1. U.S. Treasury Bills: Treasury Bills (T-Bills) are considered to be one of the most well-known examples of zero-coupon bonds. These are short-term debt instruments issued by the U.S. government, typically maturing in 4, 13, 26, or 52 weeks. When you invest in a T-Bill, you purchase it at a discount to its face value, and upon maturity, you receive the full face value amount. There is no periodic interest payment, and the difference between the purchase price and face value serves as the investor’s return. 2. Corporate Zero-Coupon Bonds: Some corporations also issue zero-coupon bonds to raise capital for their business ventures. As an investor, you would purchase these bonds at a discounted price and receive the full face value upon maturity. Corporate zero-coupon bonds are riskier than government-backed options due to the potential for default by the issuing corporation. However, they usually offer higher returns to compensate for this increased level of risk. 3. Zero-Coupon Municipal Bonds: Local governments like cities and states can issue zero-coupon municipal bonds to fund infrastructure projects, such as building schools or highways. These bonds generally have longer maturities and are exempt from federal taxes (and potentially state and local taxes as well). Like other zero-coupon bonds, you would purchase them at a discount and receive the full face value upon maturity, with the difference being the investor’s tax-exempt return. One popular type of zero-coupon municipal bond is the Build America Bond, introduced by the U.S. government in 2009 as a part of the American Recovery and Reinvestment Act to stimulate the economy.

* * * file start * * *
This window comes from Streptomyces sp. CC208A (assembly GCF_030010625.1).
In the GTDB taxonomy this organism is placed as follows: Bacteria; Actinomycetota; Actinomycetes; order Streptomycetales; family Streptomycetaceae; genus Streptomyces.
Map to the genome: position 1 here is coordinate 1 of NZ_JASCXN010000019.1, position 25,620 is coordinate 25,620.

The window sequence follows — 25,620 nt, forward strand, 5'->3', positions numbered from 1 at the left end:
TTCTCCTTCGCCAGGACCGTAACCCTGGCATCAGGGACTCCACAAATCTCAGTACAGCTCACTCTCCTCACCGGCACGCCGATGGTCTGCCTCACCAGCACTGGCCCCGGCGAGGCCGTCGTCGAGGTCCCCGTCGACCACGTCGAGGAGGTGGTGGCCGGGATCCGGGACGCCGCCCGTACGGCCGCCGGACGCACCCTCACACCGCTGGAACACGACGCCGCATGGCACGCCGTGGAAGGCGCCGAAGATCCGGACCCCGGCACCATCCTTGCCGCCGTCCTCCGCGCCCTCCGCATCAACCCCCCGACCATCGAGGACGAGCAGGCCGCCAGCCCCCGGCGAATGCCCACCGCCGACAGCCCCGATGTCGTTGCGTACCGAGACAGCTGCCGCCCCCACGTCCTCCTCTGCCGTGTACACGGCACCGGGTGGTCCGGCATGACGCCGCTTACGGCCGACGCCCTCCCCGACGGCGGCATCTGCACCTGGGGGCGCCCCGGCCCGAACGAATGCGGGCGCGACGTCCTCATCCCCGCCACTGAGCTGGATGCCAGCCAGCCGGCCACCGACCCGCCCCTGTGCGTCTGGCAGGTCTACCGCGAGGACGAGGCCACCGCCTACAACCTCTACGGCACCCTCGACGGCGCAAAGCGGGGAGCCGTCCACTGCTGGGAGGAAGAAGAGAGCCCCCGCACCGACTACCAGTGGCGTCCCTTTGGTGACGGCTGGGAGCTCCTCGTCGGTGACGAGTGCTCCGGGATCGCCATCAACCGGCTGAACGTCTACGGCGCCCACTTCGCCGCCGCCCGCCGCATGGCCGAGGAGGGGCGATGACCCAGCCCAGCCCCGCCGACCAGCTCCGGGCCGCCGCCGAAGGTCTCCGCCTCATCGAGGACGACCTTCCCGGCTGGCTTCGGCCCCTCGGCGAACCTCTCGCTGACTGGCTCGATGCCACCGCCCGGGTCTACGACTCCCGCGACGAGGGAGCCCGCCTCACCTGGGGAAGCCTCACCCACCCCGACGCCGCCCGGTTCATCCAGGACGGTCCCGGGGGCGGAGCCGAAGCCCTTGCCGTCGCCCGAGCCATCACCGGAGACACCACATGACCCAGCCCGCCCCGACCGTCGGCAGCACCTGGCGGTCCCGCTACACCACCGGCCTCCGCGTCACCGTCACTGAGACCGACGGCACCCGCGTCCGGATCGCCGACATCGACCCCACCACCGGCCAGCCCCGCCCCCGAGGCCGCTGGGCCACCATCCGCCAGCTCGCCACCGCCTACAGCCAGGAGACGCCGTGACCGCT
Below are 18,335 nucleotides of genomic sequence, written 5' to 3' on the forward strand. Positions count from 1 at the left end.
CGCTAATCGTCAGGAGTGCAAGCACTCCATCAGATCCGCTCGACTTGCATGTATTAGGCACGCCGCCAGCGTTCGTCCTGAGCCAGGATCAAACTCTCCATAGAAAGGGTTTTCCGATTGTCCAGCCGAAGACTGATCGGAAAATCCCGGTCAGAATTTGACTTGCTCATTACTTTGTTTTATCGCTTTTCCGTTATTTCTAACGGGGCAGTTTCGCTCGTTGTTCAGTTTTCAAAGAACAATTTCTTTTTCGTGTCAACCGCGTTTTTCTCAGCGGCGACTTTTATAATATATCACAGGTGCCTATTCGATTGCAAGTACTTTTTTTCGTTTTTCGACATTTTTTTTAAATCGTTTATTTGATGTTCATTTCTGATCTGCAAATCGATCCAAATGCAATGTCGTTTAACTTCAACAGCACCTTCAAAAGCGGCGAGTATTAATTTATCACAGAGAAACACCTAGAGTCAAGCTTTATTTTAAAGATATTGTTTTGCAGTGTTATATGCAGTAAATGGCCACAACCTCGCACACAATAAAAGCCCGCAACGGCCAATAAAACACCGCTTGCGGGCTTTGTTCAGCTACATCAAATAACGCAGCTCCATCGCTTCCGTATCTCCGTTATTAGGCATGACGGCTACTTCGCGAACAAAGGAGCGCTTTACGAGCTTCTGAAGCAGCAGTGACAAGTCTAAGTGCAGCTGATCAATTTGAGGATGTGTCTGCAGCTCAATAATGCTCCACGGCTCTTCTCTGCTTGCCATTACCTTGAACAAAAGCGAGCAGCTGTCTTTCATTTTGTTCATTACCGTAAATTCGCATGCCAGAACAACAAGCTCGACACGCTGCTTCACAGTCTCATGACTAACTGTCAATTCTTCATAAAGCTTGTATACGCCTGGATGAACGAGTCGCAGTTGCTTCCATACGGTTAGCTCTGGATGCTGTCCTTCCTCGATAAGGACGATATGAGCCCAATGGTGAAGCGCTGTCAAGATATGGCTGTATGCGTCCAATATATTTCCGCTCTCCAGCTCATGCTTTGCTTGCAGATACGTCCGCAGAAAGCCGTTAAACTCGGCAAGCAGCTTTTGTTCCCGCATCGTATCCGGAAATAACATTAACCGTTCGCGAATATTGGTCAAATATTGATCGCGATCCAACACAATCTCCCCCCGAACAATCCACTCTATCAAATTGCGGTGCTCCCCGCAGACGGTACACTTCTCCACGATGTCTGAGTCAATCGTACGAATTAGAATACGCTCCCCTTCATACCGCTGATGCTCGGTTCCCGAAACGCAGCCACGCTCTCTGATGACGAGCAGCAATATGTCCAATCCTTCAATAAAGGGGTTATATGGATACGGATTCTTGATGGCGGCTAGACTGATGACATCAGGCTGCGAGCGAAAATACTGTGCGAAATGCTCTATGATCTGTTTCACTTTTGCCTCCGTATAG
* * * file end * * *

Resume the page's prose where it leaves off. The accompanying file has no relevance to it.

Frequently Asked Questions(FAQ)

What is a Zero-Coupon Bond?
A zero-coupon bond is a type of debt security that does not pay regular interest or periodic coupons to its investors. Instead, it is sold at a discount to its face value and thereby provides a return through capital appreciation, as the bondholder receives the full face value at maturity.
How do zero-coupon bonds differ from regular bonds?
While regular bonds pay periodic interest (coupon) to their investors, zero-coupon bonds do not. Zero-coupon bonds pay the bondholder the full face value at maturity, ultimately providing a return through the initial discounted purchase price.
When do zero-coupon bonds typically mature?
Zero-coupon bonds can have various maturities, ranging from short-term (a few months) to long-term (several years or even decades). The maturity depends on the specific bond and issuer.
How are zero-coupon bonds priced?
The price of a zero-coupon bond is determined by discounting its face value, using a predetermined interest rate. The interest rate is inversely related to the price of the bond; as interest rates rise, the price of zero-coupon bonds falls, and vice versa.
Are zero-coupon bond returns taxable?
In most countries, zero-coupon bond returns are subject to tax. However, tax treatment may vary depending on the investor’s tax jurisdiction and specific bond. Generally, the bondholder is taxed on the imputed interest earned on the bond, even though they do not receive regular interest payments.
How do zero-coupon bond yields work?
The yield on a zero-coupon bond is calculated by considering the bond’s purchase price, face value, and number of years until maturity. Yield-to-maturity is the most commonly used measurement and represents the effective annual rate of return the investor will earn if the bond is held until maturity.
Who would typically invest in zero-coupon bonds?
Zero-coupon bonds can be a suitable investment for individuals or institutions seeking a long-term, fixed-income instrument with minimal reinvestment risk. These bonds are also suitable for investors who prefer capital appreciation over regular interest payments and for those seeking a guaranteed return at a specific future date.